December 13, 2007
Excerpt: ‘Proust Was a Neuroscientist’
(Page 2 - Previous Page)Emerson
Whitman's faith in the transcendental body was strongly influenced by the transcendentalism of Ralph Waldo Emerson. When Whitman was still a struggling journalist living in Brooklyn, Emerson was beginning to write his lectures on nature. A lapsed Unitarian preacher, Emerson was more interested in the mystery of his own mind than in the preachings of some aloof God. He disliked organized religion because it relegated the spiritual to a place in the sky instead of seeing the spirit among "the common, low and familiar."
Without Emerson's mysticism, it is hard to imagine Whitman's poetry. "I was simmering, simmering, simmering," Whitman once said, "and Emerson brought me to a boil." From Emerson, Whitman learned to trust his own experience, searching himself for intimations of the profound. But if the magnificence of Emerson was his vagueness, his defense of Nature with a capital N, the magnificence of Whitman was his immediacy. All of Whitman's songs began with himself, nature as embodied by his own body.
And while Whitman and Emerson shared a philosophy, they could not have been more different in person. Emerson looked like a Puritan minister, with abrupt cheekbones and a long, bony nose. A man of solitude, he was prone to bouts of selfless self-absorption. "I like the silent church before the service begins," he confessed in "Self-Reliance." He wrote in his journal that he liked man, but not men. When he wanted to think, he would take long walks by himself in the woods.
Whitman-"broad shouldered, rough-fleshed, Bacchus-browed, bearded like a satyr, and rank"-got his religion from Brooklyn, from its dusty streets and its cart drivers, its sea and its sailors, its mothers and its men. He was fascinated by people, these citizens of his sensual democracy. As his uncannily accurate phrenological exam put it, "Leading traits of character appear to be Friendship, Sympathy, Sublimity and Self-Esteem, and markedly among his combinations the dangerous fault of Indolence, a tendency to the pleasure of Voluptuousness and Alimentiveness, and a certain reckless swing of animal will, too unmindful, probably, of the conviction of others."
Whitman heard Emerson for the first time in 1842. Emerson was beginning his lecture tour, trying to promote his newly published Essays. Writing in the New York Aurora, Whitman called Emerson's speech "one of the richest and most beautiful compositions" he had ever heard. Whitman was particularly entranced by Emerson's plea for a new American poet, a versifier fit for democracy: "The poet stands among partial men for the complete man," Emerson said. "He reattaches things to the whole."
But Whitman wasn't ready to become a poet. For the next decade, he continued to simmer, seeing New York as a journalist and as the editor of the Brooklyn Eagle and Freeman. He wrote articles about criminals and abolitionists, opera stars and the new Fulton ferry. When the Freeman folded, he traveled to New Orleans, where he saw slaves being sold on the auction block, "their bodies encased in metal chains." He sailed up the Mississippi on a side-wheeler, and got a sense of the Western vastness, the way the "United States themselves are essentially the greatest poem."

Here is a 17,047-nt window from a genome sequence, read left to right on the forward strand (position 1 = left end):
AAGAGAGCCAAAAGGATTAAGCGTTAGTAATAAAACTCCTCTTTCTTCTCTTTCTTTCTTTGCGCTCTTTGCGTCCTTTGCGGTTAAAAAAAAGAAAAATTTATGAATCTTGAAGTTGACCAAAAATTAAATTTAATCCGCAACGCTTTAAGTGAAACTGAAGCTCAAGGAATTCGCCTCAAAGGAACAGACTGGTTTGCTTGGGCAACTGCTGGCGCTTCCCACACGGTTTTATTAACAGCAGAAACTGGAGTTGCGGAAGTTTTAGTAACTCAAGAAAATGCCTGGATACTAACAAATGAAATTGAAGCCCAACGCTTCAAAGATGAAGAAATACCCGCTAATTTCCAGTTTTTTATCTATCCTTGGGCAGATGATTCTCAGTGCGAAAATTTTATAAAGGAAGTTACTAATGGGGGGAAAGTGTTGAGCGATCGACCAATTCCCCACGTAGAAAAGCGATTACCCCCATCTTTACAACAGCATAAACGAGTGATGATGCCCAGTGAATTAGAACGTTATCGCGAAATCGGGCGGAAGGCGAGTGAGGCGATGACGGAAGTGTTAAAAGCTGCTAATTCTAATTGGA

It was during these difficult years when Whitman was an unemployed reporter that he first began writing fragments of poetry, scribbling down quatrains and rhymes in his cheap notebooks. With no audience but himself, Whitman was free to experiment. While every other poet was still counting syllables, Whitman was writing lines that were messy montages of present participles, body parts, and erotic metaphors. He abandoned strict meter, for he wanted his form to reflect nature, to express thoughts "so alive that they have an architecture of their own." As Emerson had insisted years before, "Doubt not, O poet, but persist. Say 'It is in me, and shall out.'"
And so, as his country was slowly breaking apart, Whitman invented a new poetics, a form of inexplicable strangeness. A self-conscious "language-maker," Whitman had no precursor. No other poet in the history of the English language prepared readers for Whitman's eccentric cadences ("sheath'd hooded sharp-tooth'd touch"), his invented verbs ("unloosing," "preluding," "unreeling"), his love of long anatomical lists, and his honest refusal to be anything but himself, syllables be damned. Even his bad poetry is bad in a completely original way, for Whitman only ever imitated himself.
And yet, for all its incomprehensible originality, Whitman's verse also bears the scars of his time. His love of political unions and physical unity, the holding together of antimonies: these themes find their source in America's inexorable slide into the Civil War. "My book and the war are one," Whitman once said. His notebook breaks into free verse for the first time in lines that try to unite the decade's irreconcilables, the antagonisms of North and South, master and slave, body and soul. Only in his poetry could Whitman find the whole he was so desperately looking for: